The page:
In this study we analyzed a sample of the urban population of La Plata, Argentina, using 17 mtDNA haplogroups, the DYS199 Y-chromo- some polymorphism, and 5 autosomal population-associated alleles (PAAs). The contribution of native American maternal lineages to the population of La Plata was estimated as 45.6%, whereas the paternal contribution was much lower (10.6%), clearly indicating directional mating. Regarding auto- somal evidence of admixture, the relative European, native American, and West African genetic contributions to the gene pool of La Plata were esti- mated to be 67.55% (�2.7), 25.9% (�4.3), and 6.5% (�6.4), respectively. When admixture was calculated at the individual level, we found a low corre- lation between the ancestral contribution estimated with uniparental lineages and autosomal markers. Most of the individuals from La Plata with a native American mtDNA haplogroup or the DYS199*T native American allele show a genetic contribution at the autosomal level that can be traced primar- ily to Europe. The results of this study emphasize the need to use both uni- parentally and biparentally inherited genetic markers to understand the history of admixed populations.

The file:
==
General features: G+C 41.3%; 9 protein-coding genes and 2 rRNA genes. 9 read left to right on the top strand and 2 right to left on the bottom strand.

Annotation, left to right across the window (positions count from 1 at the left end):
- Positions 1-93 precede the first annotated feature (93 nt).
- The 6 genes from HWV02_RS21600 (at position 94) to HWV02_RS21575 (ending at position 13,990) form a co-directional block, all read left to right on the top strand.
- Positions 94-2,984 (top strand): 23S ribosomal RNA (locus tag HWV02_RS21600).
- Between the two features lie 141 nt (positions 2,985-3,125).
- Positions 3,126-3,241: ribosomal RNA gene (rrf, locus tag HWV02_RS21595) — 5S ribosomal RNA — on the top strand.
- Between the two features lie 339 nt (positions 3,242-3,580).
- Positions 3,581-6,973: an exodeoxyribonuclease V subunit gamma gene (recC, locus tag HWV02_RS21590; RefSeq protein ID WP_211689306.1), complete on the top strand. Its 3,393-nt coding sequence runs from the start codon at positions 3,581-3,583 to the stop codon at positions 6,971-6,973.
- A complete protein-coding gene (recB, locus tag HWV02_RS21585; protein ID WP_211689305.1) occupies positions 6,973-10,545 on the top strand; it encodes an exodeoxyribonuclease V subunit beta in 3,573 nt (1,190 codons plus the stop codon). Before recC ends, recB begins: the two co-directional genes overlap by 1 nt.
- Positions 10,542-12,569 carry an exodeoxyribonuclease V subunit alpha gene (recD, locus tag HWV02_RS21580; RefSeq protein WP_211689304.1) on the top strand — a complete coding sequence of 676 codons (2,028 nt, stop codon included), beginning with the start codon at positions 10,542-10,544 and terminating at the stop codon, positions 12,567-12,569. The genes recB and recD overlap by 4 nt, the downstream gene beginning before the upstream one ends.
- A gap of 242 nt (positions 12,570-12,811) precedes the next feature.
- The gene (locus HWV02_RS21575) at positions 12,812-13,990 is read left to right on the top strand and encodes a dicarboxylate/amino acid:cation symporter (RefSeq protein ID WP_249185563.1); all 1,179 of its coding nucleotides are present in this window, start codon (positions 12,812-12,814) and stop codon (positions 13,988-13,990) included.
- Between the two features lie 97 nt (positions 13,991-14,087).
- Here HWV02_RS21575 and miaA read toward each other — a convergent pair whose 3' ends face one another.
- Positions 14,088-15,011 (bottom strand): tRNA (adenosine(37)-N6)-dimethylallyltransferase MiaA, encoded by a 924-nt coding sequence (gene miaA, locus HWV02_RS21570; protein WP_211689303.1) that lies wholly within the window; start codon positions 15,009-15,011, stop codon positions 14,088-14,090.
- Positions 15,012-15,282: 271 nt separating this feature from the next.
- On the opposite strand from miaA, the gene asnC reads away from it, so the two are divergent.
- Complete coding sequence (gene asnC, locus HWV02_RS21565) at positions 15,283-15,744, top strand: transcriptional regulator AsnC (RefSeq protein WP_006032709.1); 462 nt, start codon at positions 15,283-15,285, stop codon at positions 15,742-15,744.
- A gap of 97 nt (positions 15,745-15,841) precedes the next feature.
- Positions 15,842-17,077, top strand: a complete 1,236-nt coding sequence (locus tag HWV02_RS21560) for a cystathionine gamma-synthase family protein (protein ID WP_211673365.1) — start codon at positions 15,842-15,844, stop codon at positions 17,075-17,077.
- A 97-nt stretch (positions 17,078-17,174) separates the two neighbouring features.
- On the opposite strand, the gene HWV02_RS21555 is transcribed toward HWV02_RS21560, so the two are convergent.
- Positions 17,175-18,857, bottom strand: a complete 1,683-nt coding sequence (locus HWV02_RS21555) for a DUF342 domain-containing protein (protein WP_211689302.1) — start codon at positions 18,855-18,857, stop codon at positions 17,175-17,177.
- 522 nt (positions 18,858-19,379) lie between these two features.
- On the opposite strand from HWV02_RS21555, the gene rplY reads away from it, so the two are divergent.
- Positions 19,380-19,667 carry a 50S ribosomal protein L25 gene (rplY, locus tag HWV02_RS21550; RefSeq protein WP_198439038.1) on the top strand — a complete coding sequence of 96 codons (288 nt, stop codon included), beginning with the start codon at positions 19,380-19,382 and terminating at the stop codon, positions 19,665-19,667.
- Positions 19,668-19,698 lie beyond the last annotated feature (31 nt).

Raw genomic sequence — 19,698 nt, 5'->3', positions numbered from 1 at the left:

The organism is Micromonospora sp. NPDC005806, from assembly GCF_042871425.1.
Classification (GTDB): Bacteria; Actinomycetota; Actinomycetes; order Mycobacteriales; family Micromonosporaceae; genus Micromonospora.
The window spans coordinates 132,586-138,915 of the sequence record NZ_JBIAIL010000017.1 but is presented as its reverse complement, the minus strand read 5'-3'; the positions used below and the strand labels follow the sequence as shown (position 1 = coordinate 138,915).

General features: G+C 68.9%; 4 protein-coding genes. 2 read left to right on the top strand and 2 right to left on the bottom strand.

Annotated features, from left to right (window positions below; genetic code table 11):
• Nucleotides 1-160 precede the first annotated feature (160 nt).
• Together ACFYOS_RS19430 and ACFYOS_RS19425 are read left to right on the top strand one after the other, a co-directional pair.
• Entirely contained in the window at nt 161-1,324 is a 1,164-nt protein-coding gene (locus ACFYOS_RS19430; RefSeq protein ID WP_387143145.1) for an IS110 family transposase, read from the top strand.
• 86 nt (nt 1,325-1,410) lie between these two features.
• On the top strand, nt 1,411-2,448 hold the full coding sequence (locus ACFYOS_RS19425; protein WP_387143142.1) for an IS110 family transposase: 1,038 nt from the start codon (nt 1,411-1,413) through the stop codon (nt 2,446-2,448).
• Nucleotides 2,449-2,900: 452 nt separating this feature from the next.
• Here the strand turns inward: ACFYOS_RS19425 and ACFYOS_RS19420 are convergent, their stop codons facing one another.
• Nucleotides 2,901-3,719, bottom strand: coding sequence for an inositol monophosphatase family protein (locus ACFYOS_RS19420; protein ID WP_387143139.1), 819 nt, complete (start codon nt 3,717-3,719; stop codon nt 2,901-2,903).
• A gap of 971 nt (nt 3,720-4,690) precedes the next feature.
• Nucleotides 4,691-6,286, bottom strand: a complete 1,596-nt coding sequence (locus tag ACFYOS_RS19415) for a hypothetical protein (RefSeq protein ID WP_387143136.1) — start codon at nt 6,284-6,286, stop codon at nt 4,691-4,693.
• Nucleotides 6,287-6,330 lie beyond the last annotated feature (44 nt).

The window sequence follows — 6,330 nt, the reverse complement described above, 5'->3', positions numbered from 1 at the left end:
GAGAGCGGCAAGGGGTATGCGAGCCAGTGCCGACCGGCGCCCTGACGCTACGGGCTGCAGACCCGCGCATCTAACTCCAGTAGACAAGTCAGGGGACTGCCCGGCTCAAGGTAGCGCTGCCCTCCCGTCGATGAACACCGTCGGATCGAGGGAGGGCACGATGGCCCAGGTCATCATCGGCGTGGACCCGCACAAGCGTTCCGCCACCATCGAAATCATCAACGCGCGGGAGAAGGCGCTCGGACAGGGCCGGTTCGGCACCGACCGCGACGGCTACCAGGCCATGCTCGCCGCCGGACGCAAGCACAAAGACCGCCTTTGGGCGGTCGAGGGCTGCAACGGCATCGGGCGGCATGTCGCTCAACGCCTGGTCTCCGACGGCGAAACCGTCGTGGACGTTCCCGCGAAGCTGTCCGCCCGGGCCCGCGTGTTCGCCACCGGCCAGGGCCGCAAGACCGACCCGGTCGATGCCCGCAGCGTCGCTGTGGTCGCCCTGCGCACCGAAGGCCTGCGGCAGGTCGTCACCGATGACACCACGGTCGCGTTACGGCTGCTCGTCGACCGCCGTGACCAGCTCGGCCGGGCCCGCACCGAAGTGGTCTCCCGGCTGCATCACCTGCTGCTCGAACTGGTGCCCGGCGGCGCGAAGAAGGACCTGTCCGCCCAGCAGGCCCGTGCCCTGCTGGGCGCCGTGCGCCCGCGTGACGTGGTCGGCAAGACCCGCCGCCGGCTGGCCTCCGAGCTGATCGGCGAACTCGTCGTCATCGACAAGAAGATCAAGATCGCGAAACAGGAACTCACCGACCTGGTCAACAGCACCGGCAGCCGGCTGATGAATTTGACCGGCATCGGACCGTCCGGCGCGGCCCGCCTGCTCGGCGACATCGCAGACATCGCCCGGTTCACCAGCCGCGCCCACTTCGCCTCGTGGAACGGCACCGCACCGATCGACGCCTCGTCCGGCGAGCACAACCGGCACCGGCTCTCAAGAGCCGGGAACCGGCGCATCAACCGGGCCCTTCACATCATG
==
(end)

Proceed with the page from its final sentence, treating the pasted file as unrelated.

Marignac, Verónica L. Martínex; Bertoni, Bernardo; Parra, Esteban J.; and Bianchi, Néstor O.
"Characterization of Admixture in an Urban Sample from Buenos Aires, Argentina, Using Uniparentally and Biparentally Inherited Genetic Markers,"
4, Article 4.
Available at: http://digitalcommons.wayne.edu/humbiol/vol76/iss4/4